Thrice – The Observatory – 6/19/12


The Observatory

*This post was updated on June 21

There wasn't really much left for Thrice's Dustin Kensrue to say as his band capped the last of its farewell shows on Tuesday night at the Observatory in Santa Ana. After three hours, 33 songs, and a total of 14 years together, their final night of sweat, screams and shredding did most of the talking for them. And besides, when Kensrue isn't growling into the mic, the vocalist/guitarist/father of three doesn't seem like much of a speech giver. But since the sold-out crowd spilling over the barriers in front of him demanded one at the end of their set, the 31-year-old frontman obliged–opting to leave things on a simple, hopeful note.

“Thank you all so much…even with all the places we've been, there's never been a place that rivaled home,” he said. “We're thankful and we'll see you in the future at an undisclosed time.”

Regardless of when the band chooses to reemerge (three years…we're calling it), they certainly used last night as an opportunity to purge every aspect of their sound onto an audience that obviously spent years memorizing their lyrics like scripture. Bodies convulsed in time to the punishing rhythms of drummer Riley Breckenridge and his brother Ed, who thrashed with pure energy on bass the entire night. For a band with 8-albums-worth of material to its credit, we'd anticipated their set to be a bit more of a grab bag, though it basically ended up being a reverse timeline of their sound.


 Matured, mid-tempo jams like “Promises” from the recently-released Major/Minor overtook the first half of their performance with textured, hard-edged nuance of a post-hardcore band all grown up. Bathed in smoky stage light, guitarist Teppei Teranishi smirked as he looked down at his guitar, delivering a haunting swirl of notes during “Daedalus.” Even though it was clear the band was trying to catch us up with their evolved take on thought-provoking rage, it had a visible effect on audience members in the pit, looks on their faces suggested they were still waiting to collectively explode like a powder keg. Anything off of 2002's Illusion of Safety or their debut,Identity Crisis, could've lit the fuse.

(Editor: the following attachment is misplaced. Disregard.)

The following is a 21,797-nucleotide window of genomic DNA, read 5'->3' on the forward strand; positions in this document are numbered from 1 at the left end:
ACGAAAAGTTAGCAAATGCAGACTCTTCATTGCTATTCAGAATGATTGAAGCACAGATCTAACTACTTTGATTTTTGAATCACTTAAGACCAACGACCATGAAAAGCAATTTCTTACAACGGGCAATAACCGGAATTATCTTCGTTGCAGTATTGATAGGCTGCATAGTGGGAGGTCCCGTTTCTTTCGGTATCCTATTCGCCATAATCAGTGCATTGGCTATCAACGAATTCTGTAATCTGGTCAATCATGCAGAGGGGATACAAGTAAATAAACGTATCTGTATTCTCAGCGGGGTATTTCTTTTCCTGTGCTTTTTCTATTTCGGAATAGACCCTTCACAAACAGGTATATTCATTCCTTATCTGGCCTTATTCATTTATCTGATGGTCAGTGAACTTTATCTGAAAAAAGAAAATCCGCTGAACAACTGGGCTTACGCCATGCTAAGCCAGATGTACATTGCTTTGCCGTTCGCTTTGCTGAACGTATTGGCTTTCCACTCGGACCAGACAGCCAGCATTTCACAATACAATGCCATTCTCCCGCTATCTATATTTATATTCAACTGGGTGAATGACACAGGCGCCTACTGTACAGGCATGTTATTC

But what the first half of the set lacked in blood-boiling brutality, it made up for in manly, choral togetherness. The drum machine-infused intro of “Red Sky” quickly unleashed its slow, full- throated refrain that inspired plenty of visible, arm-over-the-shoulder bro hugs and collective “Ooooh” chants that filled the room until the song burned out. 
The first half of the set ended around 9:30 p.m., with Kensrue returning for a solo, acoustic performance. It felt a little bit like watching him on Sundays playing to a congregation for Mars Hill Church, where he heads up the music of a worship service at the Observatory on the exact same stage. But it was alo a chance to showcase a quieter, gentler Thrice–though we wish the rest of the band could've participated and created some extra lush textures on “Stare at the Sun” from 2003's The Artist in the Ambulance.Of course this part of the show did afford some one-of-a-kind moments that lifted the rockstar veil off of the Irvine-based frontman. During a slow-burning version of “Disarmed,” Kensrue had a brain fart and mixed up a couple chords. Smiling at the audience, he let us know that he is indeed human. “C'mon guys, there's 33 songs.” 
Rejoined by the band around 10:20 p.m., it was obvious that Kensrue, Teranishi and the Breckenridge brothers were ready to blow things up for the last time with some serious chord-chugging material and some back-in-the-day brutality from the early part of their catalog. The distortion squall of “Firebreather” was the catalyst sparked an arm-wielding sea of mosh pit madness, with bodies flowing into one another while security guards grasped at floating crowd surfers. The crowd's night was made thanks to a salvo of searing metal riffage and guttural howls from Identity Crisis–their debut album which they rarely pull from. The album's title track, as well as “T&C” and “Phoenix Ignition” were definitely a few of end-of-the-night highlights driven home by the legion of teenagers and twentysomethings that shouted the lyrics like a legion of Roman soldiers.
The barrier between the stage and the crowd blurred in the final stretch–a.k.a the Illusion of Safety portion–when Kensrue jumped into the crowd and let a few backstage guests take over, including guitarist Neal Tiemann Joey Bradford from Hell or Highwater (Atreyu drummer Brandon Saller's latest project) during the final, brutal thrust of “To Awake and Avenge the Dead.” Fluttering metal fingers were raised toward the stage as the band gave up their last shards of intensity in front of the sold-out venue. Though we're sure that their hiatus will be a tough on the band and hardcore fans that have gone the distance with them, walking off stage to the deafening chant  of “Thank you Thrice!” was one hell of a way to go out.

Critical Bias: I recently found a long CD case of Thrice's Illusion of Safety in my closet and had a momentary high school flashback. That album pretty much defined my sophomore year.

The Crowd: Skate punks looking to crowd surf, sweaty bros hugging it out.
Overheard: Basically every other person I stood next to was talking to someone about some personal story involving the guys in the band. I definitely called bullshit on a few of them.
Random Notebook Dump: To those of you who snagged one of the beach balls the band threw out during “Deadbolt”…I unapologetically hate how lucky you are.

[For the record: The original version of this post misidentified the guitarist who joined Thrice on stage as Neal Tiemann from Hell or Highwater. It was actually Joey Bradford, the bands bassist, who was playing guitar.]
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